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Intel Labs Director Talks Quantum, Probabilistic, and Neuromorphic Computing

Rich Uhlig, who took over Intel Labs late last year, discusses Intel’s vision for the future of computing

6 min read
A photo shows the exterior of Intel's headquarters with the company's logo on prominent display.
Photo: iStockphoto

Intel has done pretty well for itself by consistently figuring out ways of making CPUs faster and more efficient. But with the end of Moore’s Law lurking on the horizon, Intel has been exploring ways of extending computing with innovative new architectures at Intel Labs.

Quantum computing is one of these initiatives, and Intel Labs has been testing its own 49-qubit processors. Beyond that, Intel Labs is exploring neuromorphic computing (emulating the structure and, hopefully, some of the functionality of the human brain with artificial neural networks) as well as probabilistic computing, which is intended to help address the need to quantify uncertainty in artificial intelligence applications.

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This photo shows a man holding a silver sphere that is about the size of a bowling ball. A seated women stares at the ball. Behind her, others wait their turns.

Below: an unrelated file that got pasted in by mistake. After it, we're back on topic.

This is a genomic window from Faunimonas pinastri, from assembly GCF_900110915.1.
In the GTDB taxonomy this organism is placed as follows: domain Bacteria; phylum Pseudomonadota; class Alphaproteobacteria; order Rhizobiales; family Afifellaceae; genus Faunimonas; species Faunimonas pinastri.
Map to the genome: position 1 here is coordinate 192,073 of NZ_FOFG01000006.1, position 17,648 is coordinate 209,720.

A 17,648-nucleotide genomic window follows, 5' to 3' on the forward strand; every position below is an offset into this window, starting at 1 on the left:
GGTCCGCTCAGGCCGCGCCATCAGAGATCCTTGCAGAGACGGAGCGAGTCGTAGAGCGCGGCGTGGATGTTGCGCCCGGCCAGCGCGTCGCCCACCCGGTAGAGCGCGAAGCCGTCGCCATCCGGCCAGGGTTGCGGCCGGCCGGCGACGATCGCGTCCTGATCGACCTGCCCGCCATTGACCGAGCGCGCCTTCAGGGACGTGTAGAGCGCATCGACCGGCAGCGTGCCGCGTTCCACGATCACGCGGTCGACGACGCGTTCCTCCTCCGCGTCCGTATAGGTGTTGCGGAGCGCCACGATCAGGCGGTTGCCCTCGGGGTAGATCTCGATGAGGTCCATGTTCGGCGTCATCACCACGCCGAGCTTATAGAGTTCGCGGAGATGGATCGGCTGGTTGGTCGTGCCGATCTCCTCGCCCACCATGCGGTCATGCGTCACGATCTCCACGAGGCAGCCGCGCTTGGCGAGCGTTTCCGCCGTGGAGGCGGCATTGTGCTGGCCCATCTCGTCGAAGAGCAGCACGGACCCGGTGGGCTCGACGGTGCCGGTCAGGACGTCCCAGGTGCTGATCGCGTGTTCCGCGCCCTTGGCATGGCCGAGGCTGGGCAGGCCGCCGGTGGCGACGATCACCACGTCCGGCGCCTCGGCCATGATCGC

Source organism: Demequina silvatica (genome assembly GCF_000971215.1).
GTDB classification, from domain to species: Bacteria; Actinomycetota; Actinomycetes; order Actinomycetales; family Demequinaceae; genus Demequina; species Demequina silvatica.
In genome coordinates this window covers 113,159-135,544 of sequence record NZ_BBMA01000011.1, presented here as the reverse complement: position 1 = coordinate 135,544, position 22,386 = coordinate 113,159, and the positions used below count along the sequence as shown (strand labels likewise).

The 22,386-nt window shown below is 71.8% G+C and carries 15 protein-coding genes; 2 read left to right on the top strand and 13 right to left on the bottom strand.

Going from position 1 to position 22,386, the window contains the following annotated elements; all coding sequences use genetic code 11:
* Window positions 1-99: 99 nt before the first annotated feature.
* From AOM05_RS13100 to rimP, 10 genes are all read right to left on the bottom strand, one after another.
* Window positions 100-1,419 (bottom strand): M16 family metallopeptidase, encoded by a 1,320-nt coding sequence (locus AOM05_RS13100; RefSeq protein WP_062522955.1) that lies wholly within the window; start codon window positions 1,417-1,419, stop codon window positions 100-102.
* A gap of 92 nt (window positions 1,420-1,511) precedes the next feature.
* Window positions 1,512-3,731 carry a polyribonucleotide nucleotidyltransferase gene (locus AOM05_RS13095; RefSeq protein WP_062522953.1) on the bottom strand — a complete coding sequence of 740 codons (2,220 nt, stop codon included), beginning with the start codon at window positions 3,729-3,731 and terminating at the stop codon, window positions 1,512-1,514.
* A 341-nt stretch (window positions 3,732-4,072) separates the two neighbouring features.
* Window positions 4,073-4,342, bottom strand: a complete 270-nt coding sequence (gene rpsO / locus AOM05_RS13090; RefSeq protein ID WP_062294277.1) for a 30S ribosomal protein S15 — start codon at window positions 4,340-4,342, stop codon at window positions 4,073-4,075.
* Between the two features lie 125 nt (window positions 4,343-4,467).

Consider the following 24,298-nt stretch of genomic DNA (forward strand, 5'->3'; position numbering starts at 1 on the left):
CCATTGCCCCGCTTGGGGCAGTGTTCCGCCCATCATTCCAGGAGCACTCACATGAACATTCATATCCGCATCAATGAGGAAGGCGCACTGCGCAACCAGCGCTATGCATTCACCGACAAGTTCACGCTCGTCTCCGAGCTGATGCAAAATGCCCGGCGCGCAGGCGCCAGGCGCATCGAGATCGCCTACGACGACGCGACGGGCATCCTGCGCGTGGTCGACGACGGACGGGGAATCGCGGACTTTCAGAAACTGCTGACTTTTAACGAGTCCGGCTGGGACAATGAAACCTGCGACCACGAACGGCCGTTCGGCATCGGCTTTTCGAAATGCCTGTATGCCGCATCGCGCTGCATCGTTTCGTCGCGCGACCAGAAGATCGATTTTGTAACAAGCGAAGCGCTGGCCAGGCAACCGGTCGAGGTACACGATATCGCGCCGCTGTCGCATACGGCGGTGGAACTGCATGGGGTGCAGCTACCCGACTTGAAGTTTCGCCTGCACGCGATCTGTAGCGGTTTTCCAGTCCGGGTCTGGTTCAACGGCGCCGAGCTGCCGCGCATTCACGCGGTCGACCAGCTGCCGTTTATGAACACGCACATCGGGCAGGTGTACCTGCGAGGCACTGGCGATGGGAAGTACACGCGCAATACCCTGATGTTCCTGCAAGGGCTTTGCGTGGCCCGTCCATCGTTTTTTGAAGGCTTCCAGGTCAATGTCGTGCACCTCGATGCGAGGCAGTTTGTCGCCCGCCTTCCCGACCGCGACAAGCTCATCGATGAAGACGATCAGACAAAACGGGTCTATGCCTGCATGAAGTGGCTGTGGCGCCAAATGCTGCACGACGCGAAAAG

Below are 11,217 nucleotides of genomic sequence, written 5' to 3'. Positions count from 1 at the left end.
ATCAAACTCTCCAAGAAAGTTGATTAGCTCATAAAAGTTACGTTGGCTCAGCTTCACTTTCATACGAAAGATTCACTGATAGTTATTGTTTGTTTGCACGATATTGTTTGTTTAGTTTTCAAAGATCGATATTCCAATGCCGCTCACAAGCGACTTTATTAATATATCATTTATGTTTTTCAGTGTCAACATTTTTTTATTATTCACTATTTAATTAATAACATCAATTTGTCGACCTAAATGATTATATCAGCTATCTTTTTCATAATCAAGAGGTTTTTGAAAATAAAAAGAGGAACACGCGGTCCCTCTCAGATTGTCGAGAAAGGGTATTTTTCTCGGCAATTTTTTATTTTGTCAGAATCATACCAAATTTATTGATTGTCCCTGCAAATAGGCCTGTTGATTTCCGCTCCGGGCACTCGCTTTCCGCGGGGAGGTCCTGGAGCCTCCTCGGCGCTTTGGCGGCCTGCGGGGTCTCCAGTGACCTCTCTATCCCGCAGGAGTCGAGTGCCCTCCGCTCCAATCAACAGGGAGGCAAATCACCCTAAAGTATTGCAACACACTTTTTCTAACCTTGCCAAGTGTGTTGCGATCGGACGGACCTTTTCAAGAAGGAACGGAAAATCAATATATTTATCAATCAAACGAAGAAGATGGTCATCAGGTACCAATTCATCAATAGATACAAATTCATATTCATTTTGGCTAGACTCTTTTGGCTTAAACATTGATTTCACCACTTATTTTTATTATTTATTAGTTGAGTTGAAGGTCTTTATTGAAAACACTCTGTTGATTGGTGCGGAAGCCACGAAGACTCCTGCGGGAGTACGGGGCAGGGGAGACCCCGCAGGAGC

People queue up to have their irises scanned at an outdoor sign-up event for Worldcoin in Indonesia.

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In a college classroom in the Indian city of Bangalore last August, Moiz Ahmed held up a volleyball-size chrome globe with a glass-covered opening at its center. Ahmed explained to the students that if they had their irises scanned with the device, known as the Orb, they would be rewarded with 25 Worldcoins, a soon-to-be released cryptocurrency. The scan, he said, was to make sure they hadn’t signed up before. That’s because Worldcoin, the company behind the project, wants to create the most widely and evenly distributed cryptocurrency ever by giving every person on the planet the same small allocation of coins.

Some listeners were enthusiastic, considering the meteoric rise in value that cryptocurrencies like Bitcoin since they launched. “I found it to be a very unique opportunity,” said Diksha Rustagi. “You can probably earn a lot from Worldcoin in the future.” Others were more cautious, including a woman who goes by Chaitra R, who hung at the back of the classroom as her fellow students signed up. “I have a lot of doubts,” she said. “We would like to know how it’s going to help us.”

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